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Mem Cognit. 2000 Jul;28(5):789-97.

Is subjective word familiarity a meter of ambient language? A natural experiment on effects of perceptual experience.

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  • 1Spoken Language Processes Laboratory, House Ear Institute, Los Angeles, CA 90057, USA.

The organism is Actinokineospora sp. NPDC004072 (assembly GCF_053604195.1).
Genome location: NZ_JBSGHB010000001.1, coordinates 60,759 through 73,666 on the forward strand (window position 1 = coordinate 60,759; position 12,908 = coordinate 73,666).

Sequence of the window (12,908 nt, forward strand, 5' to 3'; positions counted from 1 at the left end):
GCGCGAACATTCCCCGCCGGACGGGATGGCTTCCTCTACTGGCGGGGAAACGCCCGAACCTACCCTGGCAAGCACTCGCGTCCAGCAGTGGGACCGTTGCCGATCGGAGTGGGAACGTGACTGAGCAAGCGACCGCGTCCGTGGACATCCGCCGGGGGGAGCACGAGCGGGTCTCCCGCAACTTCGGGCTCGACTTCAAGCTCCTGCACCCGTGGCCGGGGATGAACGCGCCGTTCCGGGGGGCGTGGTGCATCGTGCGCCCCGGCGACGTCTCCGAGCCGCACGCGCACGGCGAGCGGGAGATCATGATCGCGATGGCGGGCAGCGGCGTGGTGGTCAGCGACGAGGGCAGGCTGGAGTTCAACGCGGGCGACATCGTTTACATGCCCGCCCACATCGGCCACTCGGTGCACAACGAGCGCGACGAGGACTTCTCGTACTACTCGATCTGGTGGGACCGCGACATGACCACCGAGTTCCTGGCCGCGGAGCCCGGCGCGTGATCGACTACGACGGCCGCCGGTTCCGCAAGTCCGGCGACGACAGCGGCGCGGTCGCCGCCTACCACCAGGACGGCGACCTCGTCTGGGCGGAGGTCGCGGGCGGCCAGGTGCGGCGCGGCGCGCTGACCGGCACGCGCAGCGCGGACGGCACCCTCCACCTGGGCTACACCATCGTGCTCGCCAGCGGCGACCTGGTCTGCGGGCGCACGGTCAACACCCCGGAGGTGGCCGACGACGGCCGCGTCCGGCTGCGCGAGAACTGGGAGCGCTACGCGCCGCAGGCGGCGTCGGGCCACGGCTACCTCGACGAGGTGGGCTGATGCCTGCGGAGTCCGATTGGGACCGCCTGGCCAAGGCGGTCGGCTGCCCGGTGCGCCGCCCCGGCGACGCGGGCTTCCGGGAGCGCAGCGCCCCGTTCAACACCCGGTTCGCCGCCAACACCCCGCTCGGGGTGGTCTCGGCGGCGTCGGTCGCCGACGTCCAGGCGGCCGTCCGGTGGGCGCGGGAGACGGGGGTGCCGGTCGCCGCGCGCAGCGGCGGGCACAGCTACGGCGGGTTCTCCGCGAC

The present study examined the sensitivity of a subjective familiarity measure to differences in word exposure within and between populations that differ dramatically in their perceptual experience. Descriptive measures of language ability and subjective familiarity ratings for 450 words were collected from a group of college-educated adults with normal hearing and a group of college-educated deaf adults. The results demonstrate the sensitivity of subjective familiarity ratings to both between- and within-group differences in word experience. Specifically, the deaf participants consistently rated words as less familiar than did hearing participants. Furthermore, item-level correlations within a participant group were higher than ones between groups. Within groups, mean familiarity ratings were correlated with descriptive measures of language ability. The results are discussed in relation to a simple sampling model of word experience and the language experience of the participant groups.

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